You may recall a few months ago that James Thomas used the message to announce the relaunch of the Making Every Day Count programme. He described the sustained pressure we face with record (and increasing) numbers of patients attending the Emergency Department and requiring admission.
Since then we’ve been working in partnership with a team of specialists who support NHS organisations in dealing with the challenges we face, to really focus on improving the flow of emergency patients.
Through hard work, commitment and a willingness to work differently the ED team, supported by colleagues throughout the Trust, have achieved some fantastic results. They’ve introduced the #Fit2Sit campaign, which encourages frontline healthcare professionals and paramedics to put an end to patients lying down on trolleys and stretchers if they are well enough to sit or stand. This simple initiative helps the patient retain mobility, frees up trolley space, porters and often speeds up the whole process.
They’ve also introduced regular safety huddles, a short multidisciplinary briefing that helps staff better understand what is going on with each patient improving both patient safety and care. Our wards have also introduced weekly reviews of our longest staying patients, reducing the number of these patients by over a third over the past few weeks.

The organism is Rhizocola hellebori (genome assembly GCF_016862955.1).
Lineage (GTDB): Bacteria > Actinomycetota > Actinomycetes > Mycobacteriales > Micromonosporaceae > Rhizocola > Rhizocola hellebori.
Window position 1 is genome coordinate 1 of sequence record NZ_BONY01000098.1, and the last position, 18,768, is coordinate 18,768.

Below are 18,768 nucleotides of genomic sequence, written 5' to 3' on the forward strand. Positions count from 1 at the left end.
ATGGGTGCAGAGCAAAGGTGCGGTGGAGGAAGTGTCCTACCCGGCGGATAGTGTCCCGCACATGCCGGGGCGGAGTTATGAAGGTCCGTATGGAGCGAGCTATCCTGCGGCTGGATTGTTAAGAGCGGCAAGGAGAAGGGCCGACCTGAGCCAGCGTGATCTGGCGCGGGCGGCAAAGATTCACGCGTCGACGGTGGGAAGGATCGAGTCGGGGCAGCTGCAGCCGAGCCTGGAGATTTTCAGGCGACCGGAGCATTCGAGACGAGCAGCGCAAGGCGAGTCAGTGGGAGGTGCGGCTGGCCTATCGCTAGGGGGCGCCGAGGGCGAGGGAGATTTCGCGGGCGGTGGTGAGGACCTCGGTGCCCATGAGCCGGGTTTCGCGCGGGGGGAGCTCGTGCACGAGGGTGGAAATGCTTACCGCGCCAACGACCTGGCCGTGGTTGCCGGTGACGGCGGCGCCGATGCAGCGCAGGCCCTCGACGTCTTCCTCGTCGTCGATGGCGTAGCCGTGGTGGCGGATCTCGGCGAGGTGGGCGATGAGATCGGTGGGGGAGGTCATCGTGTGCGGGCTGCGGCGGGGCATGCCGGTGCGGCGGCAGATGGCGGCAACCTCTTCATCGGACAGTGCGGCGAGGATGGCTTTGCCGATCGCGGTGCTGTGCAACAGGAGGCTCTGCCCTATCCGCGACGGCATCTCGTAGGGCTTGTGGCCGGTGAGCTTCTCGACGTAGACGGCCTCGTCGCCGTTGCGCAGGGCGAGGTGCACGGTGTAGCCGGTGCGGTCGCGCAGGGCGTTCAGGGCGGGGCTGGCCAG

These changes have led to some very concrete improvements – we’ve seen the amount of time taken for ambulances to hand over their patients to the ED team reduce by a substantial 67% this October compared to last year, giving SECAmb back over 120 hours of precious time to help other patients in the community. ASPH is now regularly in the top three best performing Trusts for SECAmb handovers, indicative of better patient flow through the Emergency Department.
Our four hour A&E performance compared to other Trusts has also improved dramatically whereby we are showing more resilience than other providers with our performance now regularly in the top quartile nationally.
Of equal importance is the less tangible benefits to this new approach. The team report a renewed sense of collaborative working. In recent times they have dealt with some particularly difficult and emotive cases and really pulled together to provide outstanding care for our patients and for each other. This has been commented on from within the team but also by those observing externally. Working together in this way has resulted in positive, often life changing outcomes for patients when the risks have been high.
Really well done to the team and all colleagues who have supported this work – it certainly doesn’t begin and end within the four walls of the ED! I know that we will face sustained pressure through the winter period but we are in a much better position, compared to this time last year, to cope with that pressure. I am really proud of all you’ve achieved.
With best wishes for the week ahead.